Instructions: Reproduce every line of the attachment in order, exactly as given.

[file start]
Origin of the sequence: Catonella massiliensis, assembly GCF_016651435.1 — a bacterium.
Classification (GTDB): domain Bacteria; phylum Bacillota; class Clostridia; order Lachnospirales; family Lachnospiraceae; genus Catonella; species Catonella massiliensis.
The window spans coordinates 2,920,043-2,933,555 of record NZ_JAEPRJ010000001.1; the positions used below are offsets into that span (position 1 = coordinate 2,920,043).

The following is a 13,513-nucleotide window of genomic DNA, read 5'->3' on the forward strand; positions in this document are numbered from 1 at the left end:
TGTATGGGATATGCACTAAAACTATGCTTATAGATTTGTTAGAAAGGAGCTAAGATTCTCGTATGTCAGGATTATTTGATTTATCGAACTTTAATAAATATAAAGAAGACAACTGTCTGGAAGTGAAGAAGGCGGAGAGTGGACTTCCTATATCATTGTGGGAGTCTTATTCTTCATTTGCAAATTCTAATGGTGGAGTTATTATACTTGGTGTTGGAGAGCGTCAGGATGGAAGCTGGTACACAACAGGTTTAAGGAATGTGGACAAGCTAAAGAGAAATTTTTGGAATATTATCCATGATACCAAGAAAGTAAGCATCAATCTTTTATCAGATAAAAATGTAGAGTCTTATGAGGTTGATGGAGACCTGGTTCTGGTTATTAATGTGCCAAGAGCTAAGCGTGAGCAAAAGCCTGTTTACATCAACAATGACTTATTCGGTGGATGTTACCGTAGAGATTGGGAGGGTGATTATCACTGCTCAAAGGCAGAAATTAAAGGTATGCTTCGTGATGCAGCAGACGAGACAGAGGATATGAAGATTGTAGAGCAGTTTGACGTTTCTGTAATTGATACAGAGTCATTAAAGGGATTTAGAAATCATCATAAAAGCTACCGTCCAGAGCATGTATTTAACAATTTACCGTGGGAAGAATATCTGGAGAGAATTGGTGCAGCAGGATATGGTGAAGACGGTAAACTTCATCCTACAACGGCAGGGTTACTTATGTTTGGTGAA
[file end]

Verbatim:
Origin of the sequence: Catonella massiliensis, assembly GCF_016651435.1 — a bacterium.
Classification (GTDB): domain Bacteria; phylum Bacillota; class Clostridia; order Lachnospirales; family Lachnospiraceae; genus Catonella; species Catonella massiliensis.
The window spans coordinates 2,920,043-2,933,555 of record NZ_JAEPRJ010000001.1; the positions used below are offsets into that span (position 1 = coordinate 2,920,043).

The following is a 13,513-nucleotide window of genomic DNA, read 5'->3' on the forward strand; positions in this document are numbered from 1 at the left end:
TGTATGGGATATGCACTAAAACTATGCTTATAGATTTGTTAGAAAGGAGCTAAGATTCTCGTATGTCAGGATTATTTGATTTATCGAACTTTAATAAATATAAAGAAGACAACTGTCTGGAAGTGAAGAAGGCGGAGAGTGGACTTCCTATATCATTGTGGGAGTCTTATTCTTCATTTGCAAATTCTAATGGTGGAGTTATTATACTTGGTGTTGGAGAGCGTCAGGATGGAAGCTGGTACACAACAGGTTTAAGGAATGTGGACAAGCTAAAGAGAAATTTTTGGAATATTATCCATGATACCAAGAAAGTAAGCATCAATCTTTTATCAGATAAAAATGTAGAGTCTTATGAGGTTGATGGAGACCTGGTTCTGGTTATTAATGTGCCAAGAGCTAAGCGTGAGCAAAAGCCTGTTTACATCAACAATGACTTATTCGGTGGATGTTACCGTAGAGATTGGGAGGGTGATTATCACTGCTCAAAGGCAGAAATTAAAGGTATGCTTCGTGATGCAGCAGACGAGACAGAGGATATGAAGATTGTAGAGCAGTTTGACGTTTCTGTAATTGATACAGAGTCATTAAAGGGATTTAGAAATCATCATAAAAGCTACCGTCCAGAGCATGTATTTAACAATTTACCGTGGGAAGAATATCTGGAGAGAATTGGTGCAGCAGGATATGGTGAAGACGGTAAACTTCATCCTACAACGGCAGGGTTACTTATGTTTGGTGAA